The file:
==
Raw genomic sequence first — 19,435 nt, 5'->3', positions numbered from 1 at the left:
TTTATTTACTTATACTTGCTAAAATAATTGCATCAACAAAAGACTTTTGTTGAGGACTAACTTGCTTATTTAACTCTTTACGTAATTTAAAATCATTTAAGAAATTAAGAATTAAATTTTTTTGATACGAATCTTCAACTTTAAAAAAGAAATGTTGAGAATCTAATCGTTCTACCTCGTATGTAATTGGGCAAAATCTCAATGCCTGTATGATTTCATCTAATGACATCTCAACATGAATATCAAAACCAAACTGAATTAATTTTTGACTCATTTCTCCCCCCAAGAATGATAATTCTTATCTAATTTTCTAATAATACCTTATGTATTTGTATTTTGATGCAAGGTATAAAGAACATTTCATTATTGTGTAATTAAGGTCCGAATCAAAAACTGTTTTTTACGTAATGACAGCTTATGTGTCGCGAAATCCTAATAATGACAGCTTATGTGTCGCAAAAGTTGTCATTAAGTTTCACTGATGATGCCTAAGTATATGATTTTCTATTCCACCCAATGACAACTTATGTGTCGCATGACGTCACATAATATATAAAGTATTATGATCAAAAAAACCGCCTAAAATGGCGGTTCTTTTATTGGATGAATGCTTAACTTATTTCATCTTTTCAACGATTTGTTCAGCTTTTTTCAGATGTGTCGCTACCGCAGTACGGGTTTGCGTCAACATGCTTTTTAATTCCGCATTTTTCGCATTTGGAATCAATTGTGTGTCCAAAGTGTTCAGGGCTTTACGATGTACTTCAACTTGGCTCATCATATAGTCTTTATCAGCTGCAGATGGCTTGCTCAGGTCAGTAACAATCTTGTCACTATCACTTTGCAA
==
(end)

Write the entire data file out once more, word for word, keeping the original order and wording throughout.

Raw genomic sequence first — 19,435 nt, 5'->3', positions numbered from 1 at the left:
TTTATTTACTTATACTTGCTAAAATAATTGCATCAACAAAAGACTTTTGTTGAGGACTAACTTGCTTATTTAACTCTTTACGTAATTTAAAATCATTTAAGAAATTAAGAATTAAATTTTTTTGATACGAATCTTCAACTTTAAAAAAGAAATGTTGAGAATCTAATCGTTCTACCTCGTATGTAATTGGGCAAAATCTCAATGCCTGTATGATTTCATCTAATGACATCTCAACATGAATATCAAAACCAAACTGAATTAATTTTTGACTCATTTCTCCCCCCAAGAATGATAATTCTTATCTAATTTTCTAATAATACCTTATGTATTTGTATTTTGATGCAAGGTATAAAGAACATTTCATTATTGTGTAATTAAGGTCCGAATCAAAAACTGTTTTTTACGTAATGACAGCTTATGTGTCGCGAAATCCTAATAATGACAGCTTATGTGTCGCAAAAGTTGTCATTAAGTTTCACTGATGATGCCTAAGTATATGATTTTCTATTCCACCCAATGACAACTTATGTGTCGCATGACGTCACATAATATATAAAGTATTATGATCAAAAAAACCGCCTAAAATGGCGGTTCTTTTATTGGATGAATGCTTAACTTATTTCATCTTTTCAACGATTTGTTCAGCTTTTTTCAGATGTGTCGCTACCGCAGTACGGGTTTGCGTCAACATGCTTTTTAATTCCGCATTTTTCGCATTTGGAATCAATTGTGTGTCCAAAGTGTTCAGGGCTTTACGATGTACTTCAACTTGGCTCATCATATAGTCTTTATCAGCTGCAGATGGCTTGCTCAGGTCAGTAACAATCTTGTCACTATCACTTTGCAA